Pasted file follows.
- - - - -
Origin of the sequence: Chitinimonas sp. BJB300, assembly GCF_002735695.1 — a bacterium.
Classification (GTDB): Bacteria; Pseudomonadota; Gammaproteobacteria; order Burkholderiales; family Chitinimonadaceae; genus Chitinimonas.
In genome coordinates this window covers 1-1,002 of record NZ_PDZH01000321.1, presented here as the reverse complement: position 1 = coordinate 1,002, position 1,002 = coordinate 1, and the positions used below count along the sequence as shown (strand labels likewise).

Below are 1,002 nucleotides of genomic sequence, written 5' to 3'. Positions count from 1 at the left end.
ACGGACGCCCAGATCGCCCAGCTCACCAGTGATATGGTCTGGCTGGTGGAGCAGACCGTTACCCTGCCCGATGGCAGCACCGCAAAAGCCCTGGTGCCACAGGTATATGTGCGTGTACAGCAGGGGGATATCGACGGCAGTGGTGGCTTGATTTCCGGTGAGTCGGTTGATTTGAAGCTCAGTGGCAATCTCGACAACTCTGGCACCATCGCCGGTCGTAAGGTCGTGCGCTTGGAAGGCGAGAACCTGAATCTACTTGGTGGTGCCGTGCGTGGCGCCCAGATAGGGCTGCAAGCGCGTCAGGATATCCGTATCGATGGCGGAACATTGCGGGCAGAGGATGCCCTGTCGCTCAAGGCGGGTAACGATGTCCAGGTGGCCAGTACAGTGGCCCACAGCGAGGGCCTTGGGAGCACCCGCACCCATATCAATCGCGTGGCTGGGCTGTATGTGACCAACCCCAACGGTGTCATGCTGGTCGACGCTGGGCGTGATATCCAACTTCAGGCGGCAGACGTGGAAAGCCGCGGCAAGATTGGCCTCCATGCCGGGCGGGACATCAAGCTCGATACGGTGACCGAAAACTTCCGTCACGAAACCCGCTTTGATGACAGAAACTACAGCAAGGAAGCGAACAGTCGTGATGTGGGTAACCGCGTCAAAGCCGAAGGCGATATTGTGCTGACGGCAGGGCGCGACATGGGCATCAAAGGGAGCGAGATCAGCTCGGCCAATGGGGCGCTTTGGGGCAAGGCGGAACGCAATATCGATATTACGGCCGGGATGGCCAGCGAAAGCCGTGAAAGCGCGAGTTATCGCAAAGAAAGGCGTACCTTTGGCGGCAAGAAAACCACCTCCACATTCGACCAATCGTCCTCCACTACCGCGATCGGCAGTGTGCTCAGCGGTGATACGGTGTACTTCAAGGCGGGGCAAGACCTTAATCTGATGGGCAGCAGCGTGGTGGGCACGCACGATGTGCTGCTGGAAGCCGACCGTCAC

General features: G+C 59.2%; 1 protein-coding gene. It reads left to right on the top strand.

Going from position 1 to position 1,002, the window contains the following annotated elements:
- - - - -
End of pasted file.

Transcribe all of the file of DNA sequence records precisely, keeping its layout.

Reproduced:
Origin of the sequence: Chitinimonas sp. BJB300, assembly GCF_002735695.1 — a bacterium.
Classification (GTDB): Bacteria; Pseudomonadota; Gammaproteobacteria; order Burkholderiales; family Chitinimonadaceae; genus Chitinimonas.
In genome coordinates this window covers 1-1,002 of record NZ_PDZH01000321.1, presented here as the reverse complement: position 1 = coordinate 1,002, position 1,002 = coordinate 1, and the positions used below count along the sequence as shown (strand labels likewise).

Below are 1,002 nucleotides of genomic sequence, written 5' to 3'. Positions count from 1 at the left end.
ACGGACGCCCAGATCGCCCAGCTCACCAGTGATATGGTCTGGCTGGTGGAGCAGACCGTTACCCTGCCCGATGGCAGCACCGCAAAAGCCCTGGTGCCACAGGTATATGTGCGTGTACAGCAGGGGGATATCGACGGCAGTGGTGGCTTGATTTCCGGTGAGTCGGTTGATTTGAAGCTCAGTGGCAATCTCGACAACTCTGGCACCATCGCCGGTCGTAAGGTCGTGCGCTTGGAAGGCGAGAACCTGAATCTACTTGGTGGTGCCGTGCGTGGCGCCCAGATAGGGCTGCAAGCGCGTCAGGATATCCGTATCGATGGCGGAACATTGCGGGCAGAGGATGCCCTGTCGCTCAAGGCGGGTAACGATGTCCAGGTGGCCAGTACAGTGGCCCACAGCGAGGGCCTTGGGAGCACCCGCACCCATATCAATCGCGTGGCTGGGCTGTATGTGACCAACCCCAACGGTGTCATGCTGGTCGACGCTGGGCGTGATATCCAACTTCAGGCGGCAGACGTGGAAAGCCGCGGCAAGATTGGCCTCCATGCCGGGCGGGACATCAAGCTCGATACGGTGACCGAAAACTTCCGTCACGAAACCCGCTTTGATGACAGAAACTACAGCAAGGAAGCGAACAGTCGTGATGTGGGTAACCGCGTCAAAGCCGAAGGCGATATTGTGCTGACGGCAGGGCGCGACATGGGCATCAAAGGGAGCGAGATCAGCTCGGCCAATGGGGCGCTTTGGGGCAAGGCGGAACGCAATATCGATATTACGGCCGGGATGGCCAGCGAAAGCCGTGAAAGCGCGAGTTATCGCAAAGAAAGGCGTACCTTTGGCGGCAAGAAAACCACCTCCACATTCGACCAATCGTCCTCCACTACCGCGATCGGCAGTGTGCTCAGCGGTGATACGGTGTACTTCAAGGCGGGGCAAGACCTTAATCTGATGGGCAGCAGCGTGGTGGGCACGCACGATGTGCTGCTGGAAGCCGACCGTCAC

General features: G+C 59.2%; 1 protein-coding gene. It reads left to right on the top strand.

Going from position 1 to position 1,002, the window contains the following annotated elements: